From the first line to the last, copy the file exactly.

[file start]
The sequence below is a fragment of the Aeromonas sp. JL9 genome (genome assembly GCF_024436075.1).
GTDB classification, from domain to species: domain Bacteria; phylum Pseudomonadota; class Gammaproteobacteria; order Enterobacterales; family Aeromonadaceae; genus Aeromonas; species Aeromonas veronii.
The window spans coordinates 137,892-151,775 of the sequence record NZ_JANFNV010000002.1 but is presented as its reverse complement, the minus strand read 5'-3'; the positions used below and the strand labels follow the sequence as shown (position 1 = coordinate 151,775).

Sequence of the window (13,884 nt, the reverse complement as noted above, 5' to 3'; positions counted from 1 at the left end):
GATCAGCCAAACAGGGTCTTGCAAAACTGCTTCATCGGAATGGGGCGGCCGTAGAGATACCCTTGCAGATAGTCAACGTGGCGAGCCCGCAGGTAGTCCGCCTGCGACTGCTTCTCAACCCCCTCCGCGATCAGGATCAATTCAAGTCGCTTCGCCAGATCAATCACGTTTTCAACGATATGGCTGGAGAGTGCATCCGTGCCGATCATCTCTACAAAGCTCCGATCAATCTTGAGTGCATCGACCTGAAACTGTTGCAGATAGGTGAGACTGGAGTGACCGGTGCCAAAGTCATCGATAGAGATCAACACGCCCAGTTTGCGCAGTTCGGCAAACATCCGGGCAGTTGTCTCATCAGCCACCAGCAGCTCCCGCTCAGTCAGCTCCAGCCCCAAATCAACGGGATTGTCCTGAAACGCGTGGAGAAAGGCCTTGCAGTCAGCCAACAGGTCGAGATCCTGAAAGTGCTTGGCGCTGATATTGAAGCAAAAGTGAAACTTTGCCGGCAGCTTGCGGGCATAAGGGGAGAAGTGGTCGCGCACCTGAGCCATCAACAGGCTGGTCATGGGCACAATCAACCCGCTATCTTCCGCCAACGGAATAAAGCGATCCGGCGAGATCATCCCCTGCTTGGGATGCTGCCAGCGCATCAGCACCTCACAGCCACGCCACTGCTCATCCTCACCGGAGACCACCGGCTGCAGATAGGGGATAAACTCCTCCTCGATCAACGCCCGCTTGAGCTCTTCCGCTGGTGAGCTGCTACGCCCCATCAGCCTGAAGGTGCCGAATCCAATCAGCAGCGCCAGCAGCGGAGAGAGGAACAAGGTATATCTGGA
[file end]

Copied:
The sequence below is a fragment of the Aeromonas sp. JL9 genome (genome assembly GCF_024436075.1).
GTDB classification, from domain to species: domain Bacteria; phylum Pseudomonadota; class Gammaproteobacteria; order Enterobacterales; family Aeromonadaceae; genus Aeromonas; species Aeromonas veronii.
The window spans coordinates 137,892-151,775 of the sequence record NZ_JANFNV010000002.1 but is presented as its reverse complement, the minus strand read 5'-3'; the positions used below and the strand labels follow the sequence as shown (position 1 = coordinate 151,775).

Sequence of the window (13,884 nt, the reverse complement as noted above, 5' to 3'; positions counted from 1 at the left end):
GATCAGCCAAACAGGGTCTTGCAAAACTGCTTCATCGGAATGGGGCGGCCGTAGAGATACCCTTGCAGATAGTCAACGTGGCGAGCCCGCAGGTAGTCCGCCTGCGACTGCTTCTCAACCCCCTCCGCGATCAGGATCAATTCAAGTCGCTTCGCCAGATCAATCACGTTTTCAACGATATGGCTGGAGAGTGCATCCGTGCCGATCATCTCTACAAAGCTCCGATCAATCTTGAGTGCATCGACCTGAAACTGTTGCAGATAGGTGAGACTGGAGTGACCGGTGCCAAAGTCATCGATAGAGATCAACACGCCCAGTTTGCGCAGTTCGGCAAACATCCGGGCAGTTGTCTCATCAGCCACCAGCAGCTCCCGCTCAGTCAGCTCCAGCCCCAAATCAACGGGATTGTCCTGAAACGCGTGGAGAAAGGCCTTGCAGTCAGCCAACAGGTCGAGATCCTGAAAGTGCTTGGCGCTGATATTGAAGCAAAAGTGAAACTTTGCCGGCAGCTTGCGGGCATAAGGGGAGAAGTGGTCGCGCACCTGAGCCATCAACAGGCTGGTCATGGGCACAATCAACCCGCTATCTTCCGCCAACGGAATAAAGCGATCCGGCGAGATCATCCCCTGCTTGGGATGCTGCCAGCGCATCAGCACCTCACAGCCACGCCACTGCTCATCCTCACCGGAGACCACCGGCTGCAGATAGGGGATAAACTCCTCCTCGATCAACGCCCGCTTGAGCTCTTCCGCTGGTGAGCTGCTACGCCCCATCAGCCTGAAGGTGCCGAATCCAATCAGCAGCGCCAGCAGCGGAGAGAGGAACAAGGTATATCTGGA